High summer sun (21. June 1934), westward, seen from the execution spot and near it. Agnes told her that their heads were not buried at Þingeyri cemetery like everyone said they were. She told her that the worker had buried the heads at the place of the execution and described exactly where. The worker had been in such a hurry that instead of taking her head off the stake, he had broken the stake and the broken piece was still in her skull.
|Digging up the skulls.
Sesselja told all this to Guðmundur Sigurjónsson from Hofdalur. She wanted him to go talk to farmer Magnús on Sveinsstaðir. Þrístapar were, after all, on his land. Magnús was also the district administrative officer, so it was natural to talk to him. When Guðmundur told him the story, he was slow to believe it, especially the part about the skulls.
Guðmundur, Magnús and his son, Ólafur, went to the place where Sesselja said the heads were buried. There they found the coffins and the skulls buried nearby. In one of the skulls was a 10 cm long piece of wood. The skulls were better preserved than the bodies. Sesselja had explained all this to them, adding that it was probably because the dirt road had been much more compacted.
The bones were put in a box and moved to Tjörn in Vatnsnes where they were buried. A few days later they held a prayer meeting at Illugastaðir. This was all done somewhat in secret, since many didn't agree with the decision to give them proper burial. Bishop Jón felt it was better to have a prayer meeting in silence.
|Tjarnarkirkja in Vatnses where Friðrik and Agnes were buried. Jóna Þórunn|
Friðrik and Agnes' graves.
|Friðrik's and Agnes'grave. Gísli Gestsson|
Some items were found in the ground after the bodies were dug up. It was obvious that Agnes had on her best clothes. A man from Blönduós found a jaw in the grave a year later and figured it was Friðrik's. He kept it for years in his bedroom, usually either in a drawer or under his pillow. These items can now be found at Þjóðminjasafn .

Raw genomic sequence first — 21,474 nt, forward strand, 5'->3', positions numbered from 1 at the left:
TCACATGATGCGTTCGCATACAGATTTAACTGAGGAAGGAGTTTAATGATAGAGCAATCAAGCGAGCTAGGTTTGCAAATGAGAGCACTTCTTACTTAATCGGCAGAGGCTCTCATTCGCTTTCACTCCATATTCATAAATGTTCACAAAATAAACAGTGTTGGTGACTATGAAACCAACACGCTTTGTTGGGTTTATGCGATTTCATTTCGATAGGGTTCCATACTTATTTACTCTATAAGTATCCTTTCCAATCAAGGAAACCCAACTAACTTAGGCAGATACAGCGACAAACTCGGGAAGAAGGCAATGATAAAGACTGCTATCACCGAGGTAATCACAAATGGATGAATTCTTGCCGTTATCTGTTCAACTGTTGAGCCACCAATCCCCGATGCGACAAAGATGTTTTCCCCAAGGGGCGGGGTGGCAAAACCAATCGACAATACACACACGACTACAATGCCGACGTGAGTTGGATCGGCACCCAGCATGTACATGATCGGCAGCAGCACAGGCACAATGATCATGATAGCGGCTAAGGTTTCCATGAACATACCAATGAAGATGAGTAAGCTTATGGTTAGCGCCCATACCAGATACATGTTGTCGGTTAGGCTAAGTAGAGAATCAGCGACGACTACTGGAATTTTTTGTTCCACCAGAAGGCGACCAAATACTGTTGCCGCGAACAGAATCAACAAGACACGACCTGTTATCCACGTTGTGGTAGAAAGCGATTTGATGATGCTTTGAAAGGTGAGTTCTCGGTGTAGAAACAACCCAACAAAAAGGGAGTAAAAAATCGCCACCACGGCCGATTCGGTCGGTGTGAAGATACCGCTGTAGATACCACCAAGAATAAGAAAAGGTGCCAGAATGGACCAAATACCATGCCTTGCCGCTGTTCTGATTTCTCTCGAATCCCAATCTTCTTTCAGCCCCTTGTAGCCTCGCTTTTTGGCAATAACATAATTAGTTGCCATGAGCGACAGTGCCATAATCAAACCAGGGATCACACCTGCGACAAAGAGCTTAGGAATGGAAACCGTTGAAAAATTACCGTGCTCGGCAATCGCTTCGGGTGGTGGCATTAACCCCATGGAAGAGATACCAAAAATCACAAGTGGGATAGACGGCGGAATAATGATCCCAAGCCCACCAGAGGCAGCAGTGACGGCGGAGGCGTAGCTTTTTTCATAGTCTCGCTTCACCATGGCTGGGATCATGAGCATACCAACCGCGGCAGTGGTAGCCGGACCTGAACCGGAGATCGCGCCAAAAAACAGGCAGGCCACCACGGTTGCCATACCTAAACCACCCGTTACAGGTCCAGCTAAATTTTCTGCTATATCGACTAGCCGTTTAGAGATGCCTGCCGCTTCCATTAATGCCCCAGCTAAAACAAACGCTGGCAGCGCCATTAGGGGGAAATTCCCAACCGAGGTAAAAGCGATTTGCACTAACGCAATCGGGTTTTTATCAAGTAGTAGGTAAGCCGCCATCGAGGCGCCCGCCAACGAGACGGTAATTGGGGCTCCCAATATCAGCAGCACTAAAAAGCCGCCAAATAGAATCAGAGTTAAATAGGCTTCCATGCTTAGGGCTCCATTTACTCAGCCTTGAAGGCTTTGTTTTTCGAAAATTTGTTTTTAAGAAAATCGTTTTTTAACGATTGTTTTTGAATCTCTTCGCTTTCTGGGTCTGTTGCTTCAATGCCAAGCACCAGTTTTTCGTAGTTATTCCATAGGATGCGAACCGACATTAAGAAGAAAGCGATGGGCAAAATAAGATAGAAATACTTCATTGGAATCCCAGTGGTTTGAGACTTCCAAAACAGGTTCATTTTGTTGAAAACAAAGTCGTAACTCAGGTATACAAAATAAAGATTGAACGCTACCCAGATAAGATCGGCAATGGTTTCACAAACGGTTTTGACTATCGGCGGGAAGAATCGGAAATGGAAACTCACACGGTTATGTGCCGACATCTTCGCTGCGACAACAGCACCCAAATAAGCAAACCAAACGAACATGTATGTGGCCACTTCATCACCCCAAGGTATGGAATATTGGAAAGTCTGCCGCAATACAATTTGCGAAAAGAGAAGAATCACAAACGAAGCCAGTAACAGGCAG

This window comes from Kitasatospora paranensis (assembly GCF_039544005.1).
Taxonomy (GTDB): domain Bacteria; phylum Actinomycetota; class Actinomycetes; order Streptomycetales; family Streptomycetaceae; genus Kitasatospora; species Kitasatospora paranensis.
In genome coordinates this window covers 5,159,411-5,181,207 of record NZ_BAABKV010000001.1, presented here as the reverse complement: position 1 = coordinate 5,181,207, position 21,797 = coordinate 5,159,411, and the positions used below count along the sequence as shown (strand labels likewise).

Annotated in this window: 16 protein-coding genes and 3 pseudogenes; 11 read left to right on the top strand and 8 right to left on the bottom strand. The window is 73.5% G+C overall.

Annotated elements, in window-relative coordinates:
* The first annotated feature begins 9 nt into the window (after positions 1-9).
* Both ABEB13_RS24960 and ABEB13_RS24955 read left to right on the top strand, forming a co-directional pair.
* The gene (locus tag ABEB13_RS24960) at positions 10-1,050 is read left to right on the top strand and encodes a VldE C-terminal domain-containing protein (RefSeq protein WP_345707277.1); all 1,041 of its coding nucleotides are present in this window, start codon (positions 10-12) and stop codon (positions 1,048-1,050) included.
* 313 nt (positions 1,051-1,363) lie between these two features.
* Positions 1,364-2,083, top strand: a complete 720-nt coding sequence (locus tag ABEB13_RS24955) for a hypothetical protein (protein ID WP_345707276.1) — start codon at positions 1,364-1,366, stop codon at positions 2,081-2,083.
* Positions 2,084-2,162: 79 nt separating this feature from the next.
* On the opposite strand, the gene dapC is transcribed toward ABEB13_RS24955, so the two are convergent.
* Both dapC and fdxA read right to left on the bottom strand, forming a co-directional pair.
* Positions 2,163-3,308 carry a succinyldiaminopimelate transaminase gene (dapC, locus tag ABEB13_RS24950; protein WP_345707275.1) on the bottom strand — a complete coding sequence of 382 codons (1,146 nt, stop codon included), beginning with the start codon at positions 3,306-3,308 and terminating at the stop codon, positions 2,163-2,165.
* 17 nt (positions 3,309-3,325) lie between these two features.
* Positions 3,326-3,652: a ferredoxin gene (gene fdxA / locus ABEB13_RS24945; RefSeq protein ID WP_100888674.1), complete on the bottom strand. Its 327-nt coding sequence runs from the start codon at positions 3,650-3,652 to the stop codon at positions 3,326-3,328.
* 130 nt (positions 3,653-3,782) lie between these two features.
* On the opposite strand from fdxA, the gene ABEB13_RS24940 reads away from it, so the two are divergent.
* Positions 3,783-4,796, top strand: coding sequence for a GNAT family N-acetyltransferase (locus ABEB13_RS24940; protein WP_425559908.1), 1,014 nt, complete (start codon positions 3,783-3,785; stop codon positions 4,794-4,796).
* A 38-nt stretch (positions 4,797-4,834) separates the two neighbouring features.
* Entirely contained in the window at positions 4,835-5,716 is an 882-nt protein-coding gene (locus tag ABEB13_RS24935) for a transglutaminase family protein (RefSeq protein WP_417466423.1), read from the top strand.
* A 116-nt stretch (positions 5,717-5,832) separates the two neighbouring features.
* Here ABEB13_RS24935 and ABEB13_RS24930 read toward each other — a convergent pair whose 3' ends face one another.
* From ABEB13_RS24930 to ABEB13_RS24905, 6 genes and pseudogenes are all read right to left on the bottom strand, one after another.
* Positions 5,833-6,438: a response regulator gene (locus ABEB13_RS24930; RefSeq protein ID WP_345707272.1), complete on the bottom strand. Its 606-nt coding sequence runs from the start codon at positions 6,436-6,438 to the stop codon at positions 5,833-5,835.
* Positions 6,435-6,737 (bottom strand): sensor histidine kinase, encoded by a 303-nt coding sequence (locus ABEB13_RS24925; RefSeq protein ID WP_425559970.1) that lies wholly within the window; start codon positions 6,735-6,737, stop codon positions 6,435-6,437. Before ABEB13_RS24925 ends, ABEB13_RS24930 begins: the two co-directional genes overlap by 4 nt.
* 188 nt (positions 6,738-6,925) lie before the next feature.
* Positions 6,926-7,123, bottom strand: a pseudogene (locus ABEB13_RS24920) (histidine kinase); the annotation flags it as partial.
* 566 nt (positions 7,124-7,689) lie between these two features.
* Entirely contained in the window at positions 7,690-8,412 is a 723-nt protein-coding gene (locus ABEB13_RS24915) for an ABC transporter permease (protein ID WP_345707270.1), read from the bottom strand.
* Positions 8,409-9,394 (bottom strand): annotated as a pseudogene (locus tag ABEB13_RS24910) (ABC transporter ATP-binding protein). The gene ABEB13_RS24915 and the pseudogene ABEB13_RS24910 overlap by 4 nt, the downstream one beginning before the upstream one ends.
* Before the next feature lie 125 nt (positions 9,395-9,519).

It wasn't just Agnes who had a message for the living. Natan, also, had something he wanted to convey to the world after his death.
Rev. Auðun's friend in Reykjavík was visiting a friend who was known all across Iceland. At the house was a young girl performing automatic writing. Suddenly she wrote the name of a man who lived out in the country and who they all knew. Right after, she wrote: He was coming to us right in that moment.
The reason for his death which were awful and unexpected, she continued writing. The women were confused, because as far as they knew, the man was alive and well in great health. They didn't dare tell this to anyone.
The day after the séance, the news about the man's horrible death was announced. Not even the man's family had heard of his death when the medium wrote about it.
1.Katadalur; 2.Strönd (Strandarkirkja); 3.Illugastaðir; 4.Stapar. Vatnsdalur is right below the 711 label on the right (above 5).
A sign by Illugastaðir farm.